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Arginine methylation of the histone H3 tail impedes effector binding.

Iberg A.N., Espejo A., Cheng D., Kim D., Michaud-Levesque J., Richard S., Bedford M.T.

Histone tail post-translational modification results in changes in cellular processes, either by generating or blocking docking sites for histone code readers or by altering the higher order chromatin structure. H3K4me3 is known to mark the promoter regions of active transcription. Proteins bind H3K4 in a methyl-dependent manner and aid in the recruitment of histone-remodeling enzymes and transcriptional cofactors. The H3K4me3 binders harbor methyl-specific chromatin binding domains, including plant homeodomain, Chromo, and tudor domains. Structural analysis of the plant homeodomains present in effector proteins, as well as the WD40 repeats of WDR5, reveals critical contacts between residues in these domains and H3R2. The intimate contact between H3R2 and these domain types leads to the hypothesis that methylation of this arginine residue antagonizes the binding of effector proteins to the N-terminal tail of H3. Here we show that H3 tail binding effector proteins are indeed sensitive to H3R2 methylation and that PRMT6, not CARM1/PRMT4, is the primary methyltransferase acting on this site. We have tested the expression of a select group of H3K4 effector-regulated genes in PRMT6 knockdown cells and found that their levels are altered. Thus, PRMT6 methylates H3R2 and is a negative regulator of N-terminal H3 tail binding.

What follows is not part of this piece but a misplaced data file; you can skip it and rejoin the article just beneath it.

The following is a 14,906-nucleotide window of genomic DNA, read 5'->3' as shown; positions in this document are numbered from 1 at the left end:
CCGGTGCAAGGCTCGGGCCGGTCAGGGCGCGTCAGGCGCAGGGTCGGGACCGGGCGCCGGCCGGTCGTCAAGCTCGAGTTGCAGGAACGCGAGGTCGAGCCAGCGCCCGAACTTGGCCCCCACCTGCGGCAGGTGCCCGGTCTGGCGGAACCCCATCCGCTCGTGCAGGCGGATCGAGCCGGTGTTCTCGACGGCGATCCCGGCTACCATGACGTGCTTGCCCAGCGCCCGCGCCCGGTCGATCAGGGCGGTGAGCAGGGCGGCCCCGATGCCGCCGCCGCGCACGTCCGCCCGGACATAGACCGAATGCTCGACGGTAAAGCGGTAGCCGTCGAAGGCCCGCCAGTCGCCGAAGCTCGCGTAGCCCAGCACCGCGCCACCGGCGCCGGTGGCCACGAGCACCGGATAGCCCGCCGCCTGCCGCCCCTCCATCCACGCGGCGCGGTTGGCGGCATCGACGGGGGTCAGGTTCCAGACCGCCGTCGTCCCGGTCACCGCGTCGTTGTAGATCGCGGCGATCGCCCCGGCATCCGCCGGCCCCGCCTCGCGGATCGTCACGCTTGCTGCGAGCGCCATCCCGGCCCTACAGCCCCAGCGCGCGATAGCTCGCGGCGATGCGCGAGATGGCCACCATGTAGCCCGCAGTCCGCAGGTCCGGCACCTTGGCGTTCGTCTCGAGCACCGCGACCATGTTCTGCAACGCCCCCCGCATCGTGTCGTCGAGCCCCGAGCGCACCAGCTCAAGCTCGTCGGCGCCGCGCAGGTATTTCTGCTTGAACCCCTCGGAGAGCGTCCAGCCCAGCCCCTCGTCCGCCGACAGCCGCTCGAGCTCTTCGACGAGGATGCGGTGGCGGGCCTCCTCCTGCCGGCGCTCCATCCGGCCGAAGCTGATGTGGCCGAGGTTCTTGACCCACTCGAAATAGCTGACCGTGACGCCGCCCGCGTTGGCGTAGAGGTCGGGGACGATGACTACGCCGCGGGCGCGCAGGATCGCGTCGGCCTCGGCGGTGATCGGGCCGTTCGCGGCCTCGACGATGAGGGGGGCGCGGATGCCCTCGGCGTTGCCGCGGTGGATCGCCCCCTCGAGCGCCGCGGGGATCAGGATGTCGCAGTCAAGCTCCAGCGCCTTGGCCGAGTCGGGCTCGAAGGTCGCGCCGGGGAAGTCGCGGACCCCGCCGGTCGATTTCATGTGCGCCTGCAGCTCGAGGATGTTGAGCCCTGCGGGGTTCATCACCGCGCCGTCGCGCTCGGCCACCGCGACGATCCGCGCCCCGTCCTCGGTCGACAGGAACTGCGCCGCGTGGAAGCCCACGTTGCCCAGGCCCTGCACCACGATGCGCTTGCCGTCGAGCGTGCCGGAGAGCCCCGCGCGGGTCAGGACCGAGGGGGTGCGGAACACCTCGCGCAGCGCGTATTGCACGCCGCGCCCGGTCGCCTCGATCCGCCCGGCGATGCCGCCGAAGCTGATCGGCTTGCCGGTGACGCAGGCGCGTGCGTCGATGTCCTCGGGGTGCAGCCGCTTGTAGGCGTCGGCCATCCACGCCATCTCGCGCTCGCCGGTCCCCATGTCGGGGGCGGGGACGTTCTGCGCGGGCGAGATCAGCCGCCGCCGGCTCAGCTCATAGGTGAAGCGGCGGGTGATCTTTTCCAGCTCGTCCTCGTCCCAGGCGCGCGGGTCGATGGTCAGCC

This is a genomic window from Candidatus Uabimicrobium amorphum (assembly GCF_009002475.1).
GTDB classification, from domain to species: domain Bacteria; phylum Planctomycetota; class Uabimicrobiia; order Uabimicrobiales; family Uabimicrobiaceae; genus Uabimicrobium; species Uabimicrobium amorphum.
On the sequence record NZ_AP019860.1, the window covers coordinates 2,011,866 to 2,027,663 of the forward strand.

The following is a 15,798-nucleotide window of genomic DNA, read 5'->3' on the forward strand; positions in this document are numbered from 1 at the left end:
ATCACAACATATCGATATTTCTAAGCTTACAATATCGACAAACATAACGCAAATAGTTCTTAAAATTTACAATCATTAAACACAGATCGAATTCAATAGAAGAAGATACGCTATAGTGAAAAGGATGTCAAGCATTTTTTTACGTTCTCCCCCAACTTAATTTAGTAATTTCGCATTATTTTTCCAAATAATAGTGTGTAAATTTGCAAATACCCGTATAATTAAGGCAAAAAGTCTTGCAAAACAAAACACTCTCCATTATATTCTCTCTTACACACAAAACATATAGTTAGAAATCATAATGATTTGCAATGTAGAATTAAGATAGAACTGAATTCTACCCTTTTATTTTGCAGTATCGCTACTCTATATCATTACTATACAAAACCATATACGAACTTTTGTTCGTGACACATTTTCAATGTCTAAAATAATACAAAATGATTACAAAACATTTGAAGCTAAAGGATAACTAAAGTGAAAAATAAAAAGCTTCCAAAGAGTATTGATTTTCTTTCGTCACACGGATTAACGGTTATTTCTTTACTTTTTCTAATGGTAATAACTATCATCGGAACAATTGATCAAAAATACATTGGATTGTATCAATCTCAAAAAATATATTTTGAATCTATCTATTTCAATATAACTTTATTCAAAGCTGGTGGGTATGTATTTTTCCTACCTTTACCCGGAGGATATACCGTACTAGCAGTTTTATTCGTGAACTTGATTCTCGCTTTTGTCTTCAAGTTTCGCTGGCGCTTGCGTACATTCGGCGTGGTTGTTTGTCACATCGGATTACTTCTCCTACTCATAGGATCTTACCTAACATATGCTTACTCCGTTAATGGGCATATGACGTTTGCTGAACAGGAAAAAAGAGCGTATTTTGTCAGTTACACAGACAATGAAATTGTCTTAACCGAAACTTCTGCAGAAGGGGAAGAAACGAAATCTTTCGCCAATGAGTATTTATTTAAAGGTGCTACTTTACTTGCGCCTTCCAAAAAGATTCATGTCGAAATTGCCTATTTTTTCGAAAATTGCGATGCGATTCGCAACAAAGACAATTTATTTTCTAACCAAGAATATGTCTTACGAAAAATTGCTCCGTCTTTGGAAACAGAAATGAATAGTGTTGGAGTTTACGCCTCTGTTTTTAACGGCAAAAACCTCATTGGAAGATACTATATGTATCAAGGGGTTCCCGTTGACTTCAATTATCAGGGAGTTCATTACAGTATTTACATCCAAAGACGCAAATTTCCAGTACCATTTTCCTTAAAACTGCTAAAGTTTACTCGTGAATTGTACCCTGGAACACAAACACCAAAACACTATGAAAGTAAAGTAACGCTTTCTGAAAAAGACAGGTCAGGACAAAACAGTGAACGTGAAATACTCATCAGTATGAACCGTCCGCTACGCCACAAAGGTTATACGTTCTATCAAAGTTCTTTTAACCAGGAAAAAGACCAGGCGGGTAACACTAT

J. Biol. Chem. 283:3006-3010(2008) [PubMed] [Europe PMC]

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